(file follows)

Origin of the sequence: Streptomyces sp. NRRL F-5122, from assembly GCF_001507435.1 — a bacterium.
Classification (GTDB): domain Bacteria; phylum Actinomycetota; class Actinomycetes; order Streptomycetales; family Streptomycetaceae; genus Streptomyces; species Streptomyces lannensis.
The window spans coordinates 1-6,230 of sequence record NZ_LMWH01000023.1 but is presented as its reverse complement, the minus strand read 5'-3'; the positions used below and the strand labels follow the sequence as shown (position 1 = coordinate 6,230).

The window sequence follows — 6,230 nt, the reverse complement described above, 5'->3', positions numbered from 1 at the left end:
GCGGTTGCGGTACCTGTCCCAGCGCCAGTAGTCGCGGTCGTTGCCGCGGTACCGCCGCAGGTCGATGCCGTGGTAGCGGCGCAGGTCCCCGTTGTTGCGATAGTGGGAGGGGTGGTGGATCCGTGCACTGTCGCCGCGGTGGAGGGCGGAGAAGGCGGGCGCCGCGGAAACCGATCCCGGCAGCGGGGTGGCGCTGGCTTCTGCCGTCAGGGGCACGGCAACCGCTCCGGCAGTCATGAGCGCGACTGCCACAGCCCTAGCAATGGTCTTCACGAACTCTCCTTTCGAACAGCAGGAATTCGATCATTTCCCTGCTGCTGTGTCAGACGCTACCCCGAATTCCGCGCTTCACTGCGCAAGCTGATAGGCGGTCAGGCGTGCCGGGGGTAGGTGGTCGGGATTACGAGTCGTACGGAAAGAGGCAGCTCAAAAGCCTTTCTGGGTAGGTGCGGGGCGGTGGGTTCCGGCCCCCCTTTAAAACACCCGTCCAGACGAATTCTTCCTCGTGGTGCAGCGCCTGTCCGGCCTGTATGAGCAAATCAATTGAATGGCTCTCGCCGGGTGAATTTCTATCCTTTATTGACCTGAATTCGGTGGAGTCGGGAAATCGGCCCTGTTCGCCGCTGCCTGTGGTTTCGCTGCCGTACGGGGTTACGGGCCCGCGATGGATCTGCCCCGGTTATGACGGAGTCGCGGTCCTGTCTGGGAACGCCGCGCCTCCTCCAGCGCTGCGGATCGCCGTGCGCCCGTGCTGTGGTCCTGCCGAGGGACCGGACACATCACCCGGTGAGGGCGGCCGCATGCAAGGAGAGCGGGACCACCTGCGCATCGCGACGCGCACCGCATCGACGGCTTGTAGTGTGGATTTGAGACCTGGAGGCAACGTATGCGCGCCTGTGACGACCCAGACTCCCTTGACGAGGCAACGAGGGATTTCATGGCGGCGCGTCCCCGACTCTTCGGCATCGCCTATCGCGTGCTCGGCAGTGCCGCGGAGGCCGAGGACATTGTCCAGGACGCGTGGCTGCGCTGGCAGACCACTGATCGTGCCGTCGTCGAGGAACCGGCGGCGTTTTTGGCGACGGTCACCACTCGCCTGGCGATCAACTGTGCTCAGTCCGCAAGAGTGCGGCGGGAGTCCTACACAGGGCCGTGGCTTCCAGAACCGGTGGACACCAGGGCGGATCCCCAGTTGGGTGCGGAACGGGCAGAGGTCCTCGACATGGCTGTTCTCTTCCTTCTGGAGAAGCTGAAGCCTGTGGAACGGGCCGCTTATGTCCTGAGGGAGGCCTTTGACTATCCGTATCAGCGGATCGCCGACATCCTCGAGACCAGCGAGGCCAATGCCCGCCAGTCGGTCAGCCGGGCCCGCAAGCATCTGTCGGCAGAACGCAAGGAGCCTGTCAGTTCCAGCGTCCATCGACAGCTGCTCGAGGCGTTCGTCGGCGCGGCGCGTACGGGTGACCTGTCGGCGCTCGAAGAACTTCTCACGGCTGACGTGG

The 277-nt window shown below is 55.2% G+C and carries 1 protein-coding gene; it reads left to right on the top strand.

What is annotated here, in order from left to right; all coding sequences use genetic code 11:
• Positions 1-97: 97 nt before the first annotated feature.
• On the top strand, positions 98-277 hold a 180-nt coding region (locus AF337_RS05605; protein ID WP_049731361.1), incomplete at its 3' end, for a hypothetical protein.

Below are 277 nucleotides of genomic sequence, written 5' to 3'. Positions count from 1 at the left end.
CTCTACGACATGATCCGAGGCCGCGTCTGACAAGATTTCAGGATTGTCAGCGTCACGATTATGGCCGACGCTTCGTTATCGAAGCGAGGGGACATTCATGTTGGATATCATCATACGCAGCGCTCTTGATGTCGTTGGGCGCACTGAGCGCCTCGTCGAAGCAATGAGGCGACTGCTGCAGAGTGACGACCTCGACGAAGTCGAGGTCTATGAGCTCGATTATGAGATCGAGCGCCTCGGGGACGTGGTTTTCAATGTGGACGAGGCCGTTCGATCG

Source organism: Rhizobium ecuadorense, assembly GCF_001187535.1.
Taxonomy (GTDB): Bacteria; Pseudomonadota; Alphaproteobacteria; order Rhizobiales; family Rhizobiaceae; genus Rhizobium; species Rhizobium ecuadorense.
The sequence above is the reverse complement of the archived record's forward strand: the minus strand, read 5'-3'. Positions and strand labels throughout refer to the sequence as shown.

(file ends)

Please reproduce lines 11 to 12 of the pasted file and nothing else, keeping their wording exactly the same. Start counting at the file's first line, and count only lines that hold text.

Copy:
CTCTACGACATGATCCGAGGCCGCGTCTGACAAGATTTCAGGATTGTCAGCGTCACGATTATGGCCGACGCTTCGTTATCGAAGCGAGGGGACATTCATGTTGGATATCATCATACGCAGCGCTCTTGATGTCGTTGGGCGCACTGAGCGCCTCGTCGAAGCAATGAGGCGACTGCTGCAGAGTGACGACCTCGACGAAGTCGAGGTCTATGAGCTCGATTATGAGATCGAGCGCCTCGGGGACGTGGTTTTCAATGTGGACGAGGCCGTTCGATCG

Source organism: Rhizobium ecuadorense, assembly GCF_001187535.1.